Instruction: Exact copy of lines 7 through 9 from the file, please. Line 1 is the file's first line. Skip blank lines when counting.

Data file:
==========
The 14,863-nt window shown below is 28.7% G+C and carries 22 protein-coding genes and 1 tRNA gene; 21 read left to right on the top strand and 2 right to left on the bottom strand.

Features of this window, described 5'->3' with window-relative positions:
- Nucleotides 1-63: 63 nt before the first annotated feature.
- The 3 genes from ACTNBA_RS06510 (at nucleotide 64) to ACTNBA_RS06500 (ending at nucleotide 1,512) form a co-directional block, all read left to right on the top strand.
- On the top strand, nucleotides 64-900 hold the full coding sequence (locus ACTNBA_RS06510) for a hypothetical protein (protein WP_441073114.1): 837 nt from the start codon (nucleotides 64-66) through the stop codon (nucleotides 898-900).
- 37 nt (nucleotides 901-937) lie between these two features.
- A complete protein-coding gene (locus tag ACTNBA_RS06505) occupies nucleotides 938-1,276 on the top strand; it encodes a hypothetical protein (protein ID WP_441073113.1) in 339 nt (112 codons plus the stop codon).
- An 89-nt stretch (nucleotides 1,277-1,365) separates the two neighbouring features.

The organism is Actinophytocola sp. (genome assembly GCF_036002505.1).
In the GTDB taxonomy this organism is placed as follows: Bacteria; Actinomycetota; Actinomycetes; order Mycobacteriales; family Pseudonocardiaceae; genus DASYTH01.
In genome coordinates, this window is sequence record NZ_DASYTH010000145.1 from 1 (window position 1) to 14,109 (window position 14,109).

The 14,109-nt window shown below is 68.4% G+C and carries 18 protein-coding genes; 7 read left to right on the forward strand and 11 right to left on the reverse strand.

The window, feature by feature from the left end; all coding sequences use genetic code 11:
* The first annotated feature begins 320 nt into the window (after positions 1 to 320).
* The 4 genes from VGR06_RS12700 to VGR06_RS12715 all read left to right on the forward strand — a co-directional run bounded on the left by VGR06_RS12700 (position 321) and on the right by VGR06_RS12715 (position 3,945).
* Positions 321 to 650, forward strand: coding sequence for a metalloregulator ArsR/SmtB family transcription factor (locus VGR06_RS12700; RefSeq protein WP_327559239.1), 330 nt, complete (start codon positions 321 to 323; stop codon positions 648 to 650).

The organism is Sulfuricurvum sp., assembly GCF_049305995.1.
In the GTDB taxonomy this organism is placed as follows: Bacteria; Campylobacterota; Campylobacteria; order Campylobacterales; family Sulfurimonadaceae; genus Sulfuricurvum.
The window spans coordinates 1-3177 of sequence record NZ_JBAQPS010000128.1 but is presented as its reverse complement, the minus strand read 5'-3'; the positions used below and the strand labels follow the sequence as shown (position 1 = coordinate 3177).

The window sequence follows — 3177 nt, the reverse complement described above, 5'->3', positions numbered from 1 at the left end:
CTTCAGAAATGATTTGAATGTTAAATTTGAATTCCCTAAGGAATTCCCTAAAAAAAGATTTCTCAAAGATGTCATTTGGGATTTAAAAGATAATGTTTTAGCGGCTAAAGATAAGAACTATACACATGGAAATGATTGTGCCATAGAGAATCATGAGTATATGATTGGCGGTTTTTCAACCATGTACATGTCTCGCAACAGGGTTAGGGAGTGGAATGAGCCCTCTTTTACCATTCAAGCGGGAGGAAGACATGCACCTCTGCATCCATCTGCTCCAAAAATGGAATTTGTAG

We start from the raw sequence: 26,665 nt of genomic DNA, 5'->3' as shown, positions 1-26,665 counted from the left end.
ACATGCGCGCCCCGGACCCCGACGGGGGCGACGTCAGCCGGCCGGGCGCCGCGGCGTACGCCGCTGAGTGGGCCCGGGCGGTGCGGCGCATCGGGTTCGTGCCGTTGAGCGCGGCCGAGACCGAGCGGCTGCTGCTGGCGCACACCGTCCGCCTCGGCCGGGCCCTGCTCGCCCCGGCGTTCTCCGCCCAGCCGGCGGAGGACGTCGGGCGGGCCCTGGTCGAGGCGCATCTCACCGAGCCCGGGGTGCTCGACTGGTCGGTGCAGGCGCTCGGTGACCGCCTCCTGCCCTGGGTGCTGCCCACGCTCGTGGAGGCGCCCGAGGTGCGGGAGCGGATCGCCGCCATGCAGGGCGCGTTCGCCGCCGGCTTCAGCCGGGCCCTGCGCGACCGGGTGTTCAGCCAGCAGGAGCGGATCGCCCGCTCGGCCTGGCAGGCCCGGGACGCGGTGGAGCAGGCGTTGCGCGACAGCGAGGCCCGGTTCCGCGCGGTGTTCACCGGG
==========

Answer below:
- A complete protein-coding gene (locus tag ACTNBA_RS06505) occupies nucleotides 938-1,276 on the top strand; it encodes a hypothetical protein (protein ID WP_441073113.1) in 339 nt (112 codons plus the stop codon).
- An 89-nt stretch (nucleotides 1,277-1,365) separates the two neighbouring features.

The organism is Actinophytocola sp. (genome assembly GCF_036002505.1).